Roy Osborne 2006
Reprinted July 2014


At the end of chapter three, Peter concludes a series of admonitions to various special groups (slaves, wives, husbands, etc.) and then says, “Finally, all of you…”   What follows is a series of things which each of us should do, or not do, in our relationships with other people.   There are times in the Christian life when we need to have meditation, prayer and solitary communion with the Father.   However, Christianity is not a monastic religion.   We are supposed to live our lives sharing and communicating with others.   We are witnesses, faith sharers, mutually responsible for the welfare of those around us.   One of the most grievous errors religious teachers can make is to assume that Christianity is a series of orders to be obeyed, or rituals to perform.  Christianity first, last, and always is relationships.   “Love God and love your neighbor as yourself”!   To get all of the rules right while we create division, antagonism, judgementalism and enmity is the worst of travesties.

It is significant that Peter begins this section with, “…live in harmony with one another”.   Later, in quoting the Psalmist, he says, “…seek peace and pursue it”.  Peter’s formula for achieving this harmony is simple.   “Be sympathetic, love as brothers, be compassionate and humble”.   It was not accidental that Jesus started the Sermon on the Mount with, “Blessed are the poor in spirit…” and ended it with, “Blessed are the peacemakers, for they shall be called the children of God”.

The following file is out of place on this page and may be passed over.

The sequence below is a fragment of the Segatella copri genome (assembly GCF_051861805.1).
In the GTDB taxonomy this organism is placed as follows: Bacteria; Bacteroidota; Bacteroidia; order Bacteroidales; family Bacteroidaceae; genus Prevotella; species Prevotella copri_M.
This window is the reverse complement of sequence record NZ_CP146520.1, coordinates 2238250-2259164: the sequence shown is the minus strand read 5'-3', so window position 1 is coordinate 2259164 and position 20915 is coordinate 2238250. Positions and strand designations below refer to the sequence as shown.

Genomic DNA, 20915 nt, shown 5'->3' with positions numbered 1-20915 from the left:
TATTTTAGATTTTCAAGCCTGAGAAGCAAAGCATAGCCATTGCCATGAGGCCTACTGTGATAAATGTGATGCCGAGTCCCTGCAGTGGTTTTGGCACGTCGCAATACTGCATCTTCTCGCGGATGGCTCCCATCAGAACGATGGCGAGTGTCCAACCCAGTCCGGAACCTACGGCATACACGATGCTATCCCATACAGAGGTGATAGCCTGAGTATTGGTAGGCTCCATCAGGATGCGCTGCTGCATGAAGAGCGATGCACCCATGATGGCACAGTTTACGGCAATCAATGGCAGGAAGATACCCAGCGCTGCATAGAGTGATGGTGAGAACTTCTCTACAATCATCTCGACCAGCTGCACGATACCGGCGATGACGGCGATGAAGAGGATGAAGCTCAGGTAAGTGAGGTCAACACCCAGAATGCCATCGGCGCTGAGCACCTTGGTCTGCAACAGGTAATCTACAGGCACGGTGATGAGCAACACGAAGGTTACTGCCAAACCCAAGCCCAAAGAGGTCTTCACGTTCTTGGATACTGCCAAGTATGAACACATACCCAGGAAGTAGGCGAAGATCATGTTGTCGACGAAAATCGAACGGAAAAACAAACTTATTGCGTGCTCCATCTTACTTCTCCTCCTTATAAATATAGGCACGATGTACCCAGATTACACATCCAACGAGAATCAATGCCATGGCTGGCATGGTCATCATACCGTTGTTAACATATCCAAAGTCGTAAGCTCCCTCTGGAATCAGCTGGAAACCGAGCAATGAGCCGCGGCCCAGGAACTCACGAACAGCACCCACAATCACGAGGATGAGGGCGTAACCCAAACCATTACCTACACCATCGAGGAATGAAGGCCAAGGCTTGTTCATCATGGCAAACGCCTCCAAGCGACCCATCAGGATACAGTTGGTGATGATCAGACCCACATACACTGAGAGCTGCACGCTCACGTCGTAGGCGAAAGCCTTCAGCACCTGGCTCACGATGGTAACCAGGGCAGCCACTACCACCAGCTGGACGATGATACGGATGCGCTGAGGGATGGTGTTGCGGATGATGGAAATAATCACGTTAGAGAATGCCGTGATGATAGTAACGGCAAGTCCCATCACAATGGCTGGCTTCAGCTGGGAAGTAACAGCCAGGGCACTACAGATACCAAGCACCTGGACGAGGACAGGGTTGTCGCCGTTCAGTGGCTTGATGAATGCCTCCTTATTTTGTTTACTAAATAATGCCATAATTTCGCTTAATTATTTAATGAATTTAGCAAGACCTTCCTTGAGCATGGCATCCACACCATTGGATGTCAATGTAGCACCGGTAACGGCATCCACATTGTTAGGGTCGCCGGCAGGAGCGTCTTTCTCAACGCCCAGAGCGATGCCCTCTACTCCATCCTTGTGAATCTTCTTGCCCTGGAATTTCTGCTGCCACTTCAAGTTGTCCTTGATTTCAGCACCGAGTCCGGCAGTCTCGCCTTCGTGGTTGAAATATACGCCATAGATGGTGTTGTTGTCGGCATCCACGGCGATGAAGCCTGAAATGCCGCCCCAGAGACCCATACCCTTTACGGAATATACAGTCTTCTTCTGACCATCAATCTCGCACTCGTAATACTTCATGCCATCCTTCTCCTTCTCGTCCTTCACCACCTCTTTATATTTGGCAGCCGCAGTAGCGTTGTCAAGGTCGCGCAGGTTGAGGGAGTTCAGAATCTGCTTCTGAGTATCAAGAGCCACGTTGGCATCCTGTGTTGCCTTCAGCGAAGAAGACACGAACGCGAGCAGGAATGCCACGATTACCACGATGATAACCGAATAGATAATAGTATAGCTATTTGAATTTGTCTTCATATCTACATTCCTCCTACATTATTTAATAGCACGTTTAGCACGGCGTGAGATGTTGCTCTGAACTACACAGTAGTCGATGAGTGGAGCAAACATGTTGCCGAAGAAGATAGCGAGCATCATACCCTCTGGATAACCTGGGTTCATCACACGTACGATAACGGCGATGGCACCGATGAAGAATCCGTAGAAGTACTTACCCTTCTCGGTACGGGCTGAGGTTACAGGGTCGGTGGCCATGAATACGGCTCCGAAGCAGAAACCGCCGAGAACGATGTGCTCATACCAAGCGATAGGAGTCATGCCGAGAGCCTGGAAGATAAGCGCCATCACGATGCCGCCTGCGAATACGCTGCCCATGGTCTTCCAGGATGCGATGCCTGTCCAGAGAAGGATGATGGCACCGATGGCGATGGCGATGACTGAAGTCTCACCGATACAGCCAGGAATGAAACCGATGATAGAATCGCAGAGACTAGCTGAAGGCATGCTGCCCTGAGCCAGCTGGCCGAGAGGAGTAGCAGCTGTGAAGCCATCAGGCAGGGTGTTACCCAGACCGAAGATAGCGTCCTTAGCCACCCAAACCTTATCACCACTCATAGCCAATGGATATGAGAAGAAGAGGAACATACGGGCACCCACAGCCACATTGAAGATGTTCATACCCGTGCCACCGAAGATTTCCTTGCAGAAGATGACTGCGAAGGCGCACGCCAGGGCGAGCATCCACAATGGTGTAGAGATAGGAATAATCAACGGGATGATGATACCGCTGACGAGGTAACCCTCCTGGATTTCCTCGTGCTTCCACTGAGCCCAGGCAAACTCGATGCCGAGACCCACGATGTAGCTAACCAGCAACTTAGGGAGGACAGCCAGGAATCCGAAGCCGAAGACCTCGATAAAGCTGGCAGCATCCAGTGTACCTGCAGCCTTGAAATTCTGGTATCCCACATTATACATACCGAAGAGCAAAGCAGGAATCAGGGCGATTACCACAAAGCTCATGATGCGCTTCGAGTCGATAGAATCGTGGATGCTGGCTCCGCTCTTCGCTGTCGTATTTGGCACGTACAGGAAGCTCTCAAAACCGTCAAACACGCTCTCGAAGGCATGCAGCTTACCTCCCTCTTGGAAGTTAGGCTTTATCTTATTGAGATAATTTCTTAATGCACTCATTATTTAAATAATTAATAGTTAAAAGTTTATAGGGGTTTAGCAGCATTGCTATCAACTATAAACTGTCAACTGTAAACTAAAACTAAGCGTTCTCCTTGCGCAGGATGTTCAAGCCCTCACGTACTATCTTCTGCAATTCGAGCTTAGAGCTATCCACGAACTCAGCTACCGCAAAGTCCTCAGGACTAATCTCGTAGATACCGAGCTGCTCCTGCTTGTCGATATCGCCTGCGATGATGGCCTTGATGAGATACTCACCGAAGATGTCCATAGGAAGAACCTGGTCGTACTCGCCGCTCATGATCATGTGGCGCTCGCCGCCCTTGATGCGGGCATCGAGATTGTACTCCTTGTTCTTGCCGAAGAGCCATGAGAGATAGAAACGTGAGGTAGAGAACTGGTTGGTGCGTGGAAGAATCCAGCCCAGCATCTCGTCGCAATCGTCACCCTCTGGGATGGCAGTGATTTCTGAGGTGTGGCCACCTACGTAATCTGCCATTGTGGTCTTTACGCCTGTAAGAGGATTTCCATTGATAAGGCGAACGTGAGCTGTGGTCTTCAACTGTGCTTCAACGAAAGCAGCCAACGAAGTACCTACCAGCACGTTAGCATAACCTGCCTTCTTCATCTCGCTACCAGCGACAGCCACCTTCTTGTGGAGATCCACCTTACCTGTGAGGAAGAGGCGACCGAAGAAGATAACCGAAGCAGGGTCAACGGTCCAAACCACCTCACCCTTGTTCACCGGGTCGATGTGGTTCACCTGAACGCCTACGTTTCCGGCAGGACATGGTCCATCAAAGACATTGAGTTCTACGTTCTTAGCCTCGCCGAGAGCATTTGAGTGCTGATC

We do not pursue holiness by hiding away in some cloister, but neither do we do it by aggressively pushing our version of truth down the throats of others, nor writing off all who disagree with us.   When Peter speaks of those who suffer for righteousness, he is not talking about those who use their religion to irritate and castigate others until they retaliate.

William Barclay, in his work on Peter, has a great paragraph about this problem.   He says, “…many people state their beliefs with a kind of arrogant belligerence.  Their attitude is that anyone who does not agree with them is either a fool or a knave…The case for Christianity must be presented with winsomeness and love, and with that wise tolerance which realizes that it is not given to any man to possess the whole truth”.

A hedonistic world will always be opposed to Christianity.   However, Christians are often responsible for their own persecution.   The harshest opprobriums are for the hypocritical ones who preach loudly about their religious beliefs, but whose lives belie everything they say.   Also, blatant party loyalty, on the part of congregants, which leads to division and conflict, does much to discredit Christianity before the world. When Peter talks about suffering for doing good, he is not referring to these people. Unfortunately the Christian world abounds with them, and the cause has suffered greatly because of them.

The true Christian takes his relationships very seriously. To other Christians he is tolerant, loving, striving for harmony and peace.   To those without he radiates goodness and compassion, a disciplined life and a willingness to serve.   Christianity is relationships.

Toward the end of this section, Peter says you should be ready to “give a reason for the hope that you have”.   Christianity is not getting on some emotional high, or some ecstatic experience.   Faith takes place in the mind.   The facts of Christ’s sacrifice and the evidence of God’s love appeal to the intelligent mind.   We are not wild fanatics.  The basic reasons for all Christian principles, and for the relationships which we maintain, are based on logical conclusions.   They are based on the wisdom of the Creator of all things, and are given to us in the Bible.   In an insane world of self-seekers, warfare and misery, Christianity makes sense like nothing else.